Photos and article by Kathryn Mann
I have been enjoying the outdoors of Oklahoma for many years and have found that many birds return to the same area every year. There is a Mississippi Kite that loves to perch on the same branch of the same tree every Spring and Summer. As we have become more familiar with one another he actually lets me come within 20 feet without feeling threatened or disturbed. This is a good thing because these birds are very protective and will often swoop down and attack people they feel are potential threats. They are a very quiet bird and rarely make a sound except when frightened.
Mississippi Kite perching on his favorite spot in northeast Oklahoma
Even though Mississippi Kites often live in colonies, I have only once seen another Kite within even a quarter mile of this one's roost. In the wild Misssippi Kites often live 10 years.
Mississippi Kite staring at me as I come very close to his lookout
The Mississippi Kite is a raptor like a hawk or falcon. Their wingspan is three feet long and they are typically a foot and half long at maturity. They have dark red eyes with a light grey head that appears to be white in bright sun. The rest of their body is battleship grey and their wing feathers are black.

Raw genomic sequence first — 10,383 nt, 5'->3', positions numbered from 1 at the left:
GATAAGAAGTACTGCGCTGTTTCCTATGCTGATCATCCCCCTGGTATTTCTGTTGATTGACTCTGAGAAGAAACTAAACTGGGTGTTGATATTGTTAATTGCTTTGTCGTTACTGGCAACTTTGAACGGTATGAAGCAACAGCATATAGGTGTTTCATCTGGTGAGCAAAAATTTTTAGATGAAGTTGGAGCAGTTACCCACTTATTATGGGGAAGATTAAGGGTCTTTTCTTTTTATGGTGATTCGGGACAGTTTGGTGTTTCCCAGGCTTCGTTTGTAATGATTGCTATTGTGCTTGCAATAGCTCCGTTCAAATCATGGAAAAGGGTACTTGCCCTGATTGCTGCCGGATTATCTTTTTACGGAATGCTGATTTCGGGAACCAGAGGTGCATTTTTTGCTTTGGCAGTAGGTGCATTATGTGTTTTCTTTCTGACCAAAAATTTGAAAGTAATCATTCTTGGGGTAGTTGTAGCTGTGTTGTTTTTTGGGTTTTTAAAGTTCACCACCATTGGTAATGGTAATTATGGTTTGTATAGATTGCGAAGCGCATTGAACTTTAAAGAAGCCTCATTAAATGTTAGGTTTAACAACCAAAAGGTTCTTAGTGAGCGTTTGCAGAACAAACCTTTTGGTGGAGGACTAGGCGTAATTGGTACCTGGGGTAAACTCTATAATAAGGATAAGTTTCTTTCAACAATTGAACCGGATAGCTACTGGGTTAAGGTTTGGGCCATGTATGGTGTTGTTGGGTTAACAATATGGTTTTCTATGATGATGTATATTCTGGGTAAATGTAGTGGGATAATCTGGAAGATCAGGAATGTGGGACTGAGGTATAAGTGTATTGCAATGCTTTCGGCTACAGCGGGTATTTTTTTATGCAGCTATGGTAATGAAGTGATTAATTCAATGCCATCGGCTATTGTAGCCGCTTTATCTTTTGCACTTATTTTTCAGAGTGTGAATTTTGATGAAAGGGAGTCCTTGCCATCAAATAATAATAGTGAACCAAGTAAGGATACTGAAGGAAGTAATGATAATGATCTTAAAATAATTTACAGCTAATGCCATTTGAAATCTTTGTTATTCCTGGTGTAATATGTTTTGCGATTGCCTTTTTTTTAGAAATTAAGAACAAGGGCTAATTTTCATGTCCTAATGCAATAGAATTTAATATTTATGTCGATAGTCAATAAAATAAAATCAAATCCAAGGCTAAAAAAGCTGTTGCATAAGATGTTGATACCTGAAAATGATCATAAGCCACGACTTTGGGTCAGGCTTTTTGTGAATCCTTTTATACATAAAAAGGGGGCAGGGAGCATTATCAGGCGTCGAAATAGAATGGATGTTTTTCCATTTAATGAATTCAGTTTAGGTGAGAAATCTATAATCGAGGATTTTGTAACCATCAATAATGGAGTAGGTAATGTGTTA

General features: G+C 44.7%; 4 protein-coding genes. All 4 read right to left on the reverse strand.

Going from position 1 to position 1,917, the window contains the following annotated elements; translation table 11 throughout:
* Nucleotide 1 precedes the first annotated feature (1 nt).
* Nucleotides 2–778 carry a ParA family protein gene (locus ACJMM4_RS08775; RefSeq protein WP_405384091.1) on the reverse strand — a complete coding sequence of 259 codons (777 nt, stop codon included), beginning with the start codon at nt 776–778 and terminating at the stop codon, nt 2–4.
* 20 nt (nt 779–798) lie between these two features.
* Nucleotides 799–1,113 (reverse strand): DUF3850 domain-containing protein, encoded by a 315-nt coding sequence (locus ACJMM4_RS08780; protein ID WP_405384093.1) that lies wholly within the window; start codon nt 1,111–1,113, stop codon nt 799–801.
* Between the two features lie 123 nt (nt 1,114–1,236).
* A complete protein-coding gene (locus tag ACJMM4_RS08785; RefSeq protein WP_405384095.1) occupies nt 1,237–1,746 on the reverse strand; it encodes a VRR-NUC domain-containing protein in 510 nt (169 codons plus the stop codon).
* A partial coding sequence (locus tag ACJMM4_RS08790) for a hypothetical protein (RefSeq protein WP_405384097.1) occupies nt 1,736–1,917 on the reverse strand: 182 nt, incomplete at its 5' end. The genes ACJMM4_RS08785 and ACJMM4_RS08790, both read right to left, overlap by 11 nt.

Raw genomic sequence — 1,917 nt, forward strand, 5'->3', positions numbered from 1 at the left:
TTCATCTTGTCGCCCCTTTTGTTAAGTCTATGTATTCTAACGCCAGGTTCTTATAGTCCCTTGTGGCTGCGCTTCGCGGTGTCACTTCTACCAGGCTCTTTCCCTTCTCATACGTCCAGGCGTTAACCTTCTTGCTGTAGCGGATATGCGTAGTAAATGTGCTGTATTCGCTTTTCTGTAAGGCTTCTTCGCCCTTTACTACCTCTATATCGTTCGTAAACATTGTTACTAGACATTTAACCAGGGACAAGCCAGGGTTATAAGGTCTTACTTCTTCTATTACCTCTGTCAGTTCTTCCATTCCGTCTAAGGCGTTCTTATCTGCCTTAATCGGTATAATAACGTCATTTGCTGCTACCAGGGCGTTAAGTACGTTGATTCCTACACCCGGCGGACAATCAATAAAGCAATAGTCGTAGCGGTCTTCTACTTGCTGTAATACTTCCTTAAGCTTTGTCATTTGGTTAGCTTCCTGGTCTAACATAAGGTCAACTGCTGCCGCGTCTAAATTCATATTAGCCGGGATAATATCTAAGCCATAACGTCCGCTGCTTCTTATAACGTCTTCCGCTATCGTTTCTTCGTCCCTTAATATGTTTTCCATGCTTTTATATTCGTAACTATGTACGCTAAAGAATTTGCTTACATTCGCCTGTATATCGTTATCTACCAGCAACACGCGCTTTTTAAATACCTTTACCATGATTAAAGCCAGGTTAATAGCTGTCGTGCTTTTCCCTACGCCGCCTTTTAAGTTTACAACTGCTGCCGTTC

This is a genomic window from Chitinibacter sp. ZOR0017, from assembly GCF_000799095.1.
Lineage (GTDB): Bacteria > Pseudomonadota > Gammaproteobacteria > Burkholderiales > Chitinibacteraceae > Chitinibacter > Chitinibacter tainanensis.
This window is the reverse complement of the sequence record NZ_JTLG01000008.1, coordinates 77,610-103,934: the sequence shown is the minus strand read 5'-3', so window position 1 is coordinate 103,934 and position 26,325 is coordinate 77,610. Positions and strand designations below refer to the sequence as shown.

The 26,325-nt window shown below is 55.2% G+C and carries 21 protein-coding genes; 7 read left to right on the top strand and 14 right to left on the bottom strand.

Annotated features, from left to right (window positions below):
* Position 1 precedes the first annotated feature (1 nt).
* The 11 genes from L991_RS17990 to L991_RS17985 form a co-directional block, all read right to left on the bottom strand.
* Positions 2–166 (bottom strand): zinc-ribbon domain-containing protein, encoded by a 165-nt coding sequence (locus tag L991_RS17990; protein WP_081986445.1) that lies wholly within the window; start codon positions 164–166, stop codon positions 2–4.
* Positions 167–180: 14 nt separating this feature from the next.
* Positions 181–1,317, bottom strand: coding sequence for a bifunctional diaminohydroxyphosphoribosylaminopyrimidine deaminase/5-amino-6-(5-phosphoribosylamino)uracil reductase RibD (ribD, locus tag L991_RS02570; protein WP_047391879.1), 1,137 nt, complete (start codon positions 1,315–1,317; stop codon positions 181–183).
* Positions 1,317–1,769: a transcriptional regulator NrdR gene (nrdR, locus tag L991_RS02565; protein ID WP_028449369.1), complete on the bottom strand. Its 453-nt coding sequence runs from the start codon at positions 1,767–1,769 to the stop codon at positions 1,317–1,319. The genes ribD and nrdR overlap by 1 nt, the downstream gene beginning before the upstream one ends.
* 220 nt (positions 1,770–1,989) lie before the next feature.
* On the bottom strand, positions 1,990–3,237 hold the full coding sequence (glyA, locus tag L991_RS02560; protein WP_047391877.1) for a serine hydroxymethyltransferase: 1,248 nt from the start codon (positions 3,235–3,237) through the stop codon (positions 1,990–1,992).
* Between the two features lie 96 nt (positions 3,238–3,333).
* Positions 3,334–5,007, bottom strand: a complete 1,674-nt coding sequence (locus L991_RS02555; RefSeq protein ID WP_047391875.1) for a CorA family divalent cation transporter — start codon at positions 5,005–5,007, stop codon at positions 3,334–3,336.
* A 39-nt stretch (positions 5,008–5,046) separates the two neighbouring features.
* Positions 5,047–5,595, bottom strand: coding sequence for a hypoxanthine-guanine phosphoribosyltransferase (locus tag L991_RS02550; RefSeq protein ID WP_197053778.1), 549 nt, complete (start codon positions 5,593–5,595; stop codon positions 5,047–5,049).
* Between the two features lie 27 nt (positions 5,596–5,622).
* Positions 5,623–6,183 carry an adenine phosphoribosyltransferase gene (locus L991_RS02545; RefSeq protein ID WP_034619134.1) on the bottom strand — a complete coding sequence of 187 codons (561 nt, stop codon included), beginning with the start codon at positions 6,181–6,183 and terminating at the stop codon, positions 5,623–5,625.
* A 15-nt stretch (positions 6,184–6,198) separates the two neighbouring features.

This Mississippi Kite has just spotted a meal and is about to take to the air
Despite their size Mississippi Kites rarely weigh more than 12 ounces which makes their bodies especially buoyant as they glide through the air capturing insects. It is not unusual for them to stay aloft looking for prey for several hours at a time. Besides insects they sometimes eat rodents, lizards, frogs, snakes, and even fish that reside in shallow water. Farmers like these birds because they especially love eating grasshoppers and cicadas, both of which they capture in the air.
Mississippi Kites have one of the longest migrations of any bird. They spend the Fall and Winter in South America as far down as Argentina and then return in late April or May to the central part of the United States, usually no further north than where I live in Bartlesville, Oklahoma. That is a distance of about 5,500 miles in each direction.